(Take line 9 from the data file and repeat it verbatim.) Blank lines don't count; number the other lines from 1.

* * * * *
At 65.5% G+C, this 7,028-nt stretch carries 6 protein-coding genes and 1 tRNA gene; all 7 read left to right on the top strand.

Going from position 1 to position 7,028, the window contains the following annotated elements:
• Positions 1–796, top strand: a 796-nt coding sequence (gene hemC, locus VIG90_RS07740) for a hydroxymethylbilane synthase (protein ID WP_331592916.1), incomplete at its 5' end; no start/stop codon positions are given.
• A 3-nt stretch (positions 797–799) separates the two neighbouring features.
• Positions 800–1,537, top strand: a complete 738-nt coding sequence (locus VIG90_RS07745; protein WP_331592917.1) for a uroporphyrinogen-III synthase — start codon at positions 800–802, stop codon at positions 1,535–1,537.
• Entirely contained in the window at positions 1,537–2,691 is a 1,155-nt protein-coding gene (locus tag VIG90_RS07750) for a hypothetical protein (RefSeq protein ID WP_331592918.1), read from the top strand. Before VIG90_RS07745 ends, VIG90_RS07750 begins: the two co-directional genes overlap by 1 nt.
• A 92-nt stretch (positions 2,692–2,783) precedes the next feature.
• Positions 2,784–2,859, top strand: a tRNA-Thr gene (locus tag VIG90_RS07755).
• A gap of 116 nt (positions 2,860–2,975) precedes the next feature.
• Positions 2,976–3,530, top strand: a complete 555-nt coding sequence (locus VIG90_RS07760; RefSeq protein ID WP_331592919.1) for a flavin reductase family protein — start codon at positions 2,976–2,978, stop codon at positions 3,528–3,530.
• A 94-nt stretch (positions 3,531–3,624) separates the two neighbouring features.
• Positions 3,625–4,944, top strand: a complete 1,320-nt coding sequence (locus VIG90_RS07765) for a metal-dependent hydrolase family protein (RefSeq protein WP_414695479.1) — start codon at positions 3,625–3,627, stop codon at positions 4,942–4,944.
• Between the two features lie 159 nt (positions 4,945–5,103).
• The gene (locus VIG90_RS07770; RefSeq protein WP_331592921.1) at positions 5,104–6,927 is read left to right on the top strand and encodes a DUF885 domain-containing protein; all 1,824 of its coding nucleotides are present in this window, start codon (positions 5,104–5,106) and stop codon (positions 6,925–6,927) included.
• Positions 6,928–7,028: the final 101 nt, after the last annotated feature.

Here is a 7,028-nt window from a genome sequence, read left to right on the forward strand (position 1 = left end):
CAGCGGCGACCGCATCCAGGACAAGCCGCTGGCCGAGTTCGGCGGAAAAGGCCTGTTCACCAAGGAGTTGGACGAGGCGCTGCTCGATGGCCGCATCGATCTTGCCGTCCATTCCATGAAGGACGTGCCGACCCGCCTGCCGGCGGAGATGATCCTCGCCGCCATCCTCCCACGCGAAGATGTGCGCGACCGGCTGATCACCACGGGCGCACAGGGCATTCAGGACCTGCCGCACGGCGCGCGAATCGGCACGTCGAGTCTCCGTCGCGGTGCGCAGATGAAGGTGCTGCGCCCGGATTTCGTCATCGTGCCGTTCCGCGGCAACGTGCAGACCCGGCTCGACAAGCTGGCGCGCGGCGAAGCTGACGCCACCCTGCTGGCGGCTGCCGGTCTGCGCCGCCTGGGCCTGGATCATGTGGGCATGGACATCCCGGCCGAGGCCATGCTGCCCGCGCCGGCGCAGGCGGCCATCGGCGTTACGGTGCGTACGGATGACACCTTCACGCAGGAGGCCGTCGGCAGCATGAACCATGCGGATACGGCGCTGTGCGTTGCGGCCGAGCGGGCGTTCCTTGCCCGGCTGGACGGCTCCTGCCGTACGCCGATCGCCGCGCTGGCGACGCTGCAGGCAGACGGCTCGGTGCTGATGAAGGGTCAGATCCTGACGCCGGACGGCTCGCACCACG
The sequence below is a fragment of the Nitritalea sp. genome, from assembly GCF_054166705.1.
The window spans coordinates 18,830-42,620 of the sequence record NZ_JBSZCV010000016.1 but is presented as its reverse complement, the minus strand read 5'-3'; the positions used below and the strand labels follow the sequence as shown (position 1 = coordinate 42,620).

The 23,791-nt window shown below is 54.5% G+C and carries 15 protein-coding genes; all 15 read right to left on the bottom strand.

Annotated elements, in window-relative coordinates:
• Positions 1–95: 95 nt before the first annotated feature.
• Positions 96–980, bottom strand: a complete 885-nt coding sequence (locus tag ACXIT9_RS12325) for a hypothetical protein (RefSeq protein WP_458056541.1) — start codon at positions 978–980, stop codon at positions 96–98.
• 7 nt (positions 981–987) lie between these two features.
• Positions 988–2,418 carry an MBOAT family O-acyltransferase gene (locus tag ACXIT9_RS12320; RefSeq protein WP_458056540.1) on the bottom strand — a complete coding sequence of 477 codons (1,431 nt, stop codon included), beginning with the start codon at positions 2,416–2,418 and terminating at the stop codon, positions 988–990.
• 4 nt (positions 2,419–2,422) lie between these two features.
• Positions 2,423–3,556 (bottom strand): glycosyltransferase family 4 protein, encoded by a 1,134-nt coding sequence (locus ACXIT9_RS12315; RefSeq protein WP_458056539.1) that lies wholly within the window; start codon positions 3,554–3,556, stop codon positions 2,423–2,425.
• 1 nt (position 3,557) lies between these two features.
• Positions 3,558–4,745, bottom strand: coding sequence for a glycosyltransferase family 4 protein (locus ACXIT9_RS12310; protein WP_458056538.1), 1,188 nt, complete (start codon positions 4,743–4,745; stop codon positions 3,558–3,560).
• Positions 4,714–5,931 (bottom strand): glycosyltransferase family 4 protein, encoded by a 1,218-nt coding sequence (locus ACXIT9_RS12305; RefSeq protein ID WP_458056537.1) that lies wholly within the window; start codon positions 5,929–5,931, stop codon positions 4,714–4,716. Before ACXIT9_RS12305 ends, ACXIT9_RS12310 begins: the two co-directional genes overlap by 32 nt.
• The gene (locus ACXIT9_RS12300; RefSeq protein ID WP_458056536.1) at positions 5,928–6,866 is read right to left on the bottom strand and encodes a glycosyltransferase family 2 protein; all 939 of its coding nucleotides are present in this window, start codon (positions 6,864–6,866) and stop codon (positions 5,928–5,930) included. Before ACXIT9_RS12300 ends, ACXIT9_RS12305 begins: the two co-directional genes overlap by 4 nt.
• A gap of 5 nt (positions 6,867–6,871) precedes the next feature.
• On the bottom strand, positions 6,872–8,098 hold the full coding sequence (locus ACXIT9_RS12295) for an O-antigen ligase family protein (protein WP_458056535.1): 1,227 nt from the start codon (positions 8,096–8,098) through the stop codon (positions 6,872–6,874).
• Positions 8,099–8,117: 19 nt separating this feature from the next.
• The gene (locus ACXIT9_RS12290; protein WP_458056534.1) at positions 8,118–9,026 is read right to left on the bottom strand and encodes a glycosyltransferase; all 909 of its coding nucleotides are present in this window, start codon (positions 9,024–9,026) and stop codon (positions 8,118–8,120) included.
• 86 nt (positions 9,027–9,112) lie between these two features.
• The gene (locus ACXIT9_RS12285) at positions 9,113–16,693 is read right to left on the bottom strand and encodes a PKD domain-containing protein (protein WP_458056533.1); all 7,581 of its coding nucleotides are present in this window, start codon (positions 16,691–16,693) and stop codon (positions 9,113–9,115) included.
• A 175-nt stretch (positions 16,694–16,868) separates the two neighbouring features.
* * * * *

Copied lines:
• A gap of 116 nt (positions 2,860–2,975) precedes the next feature.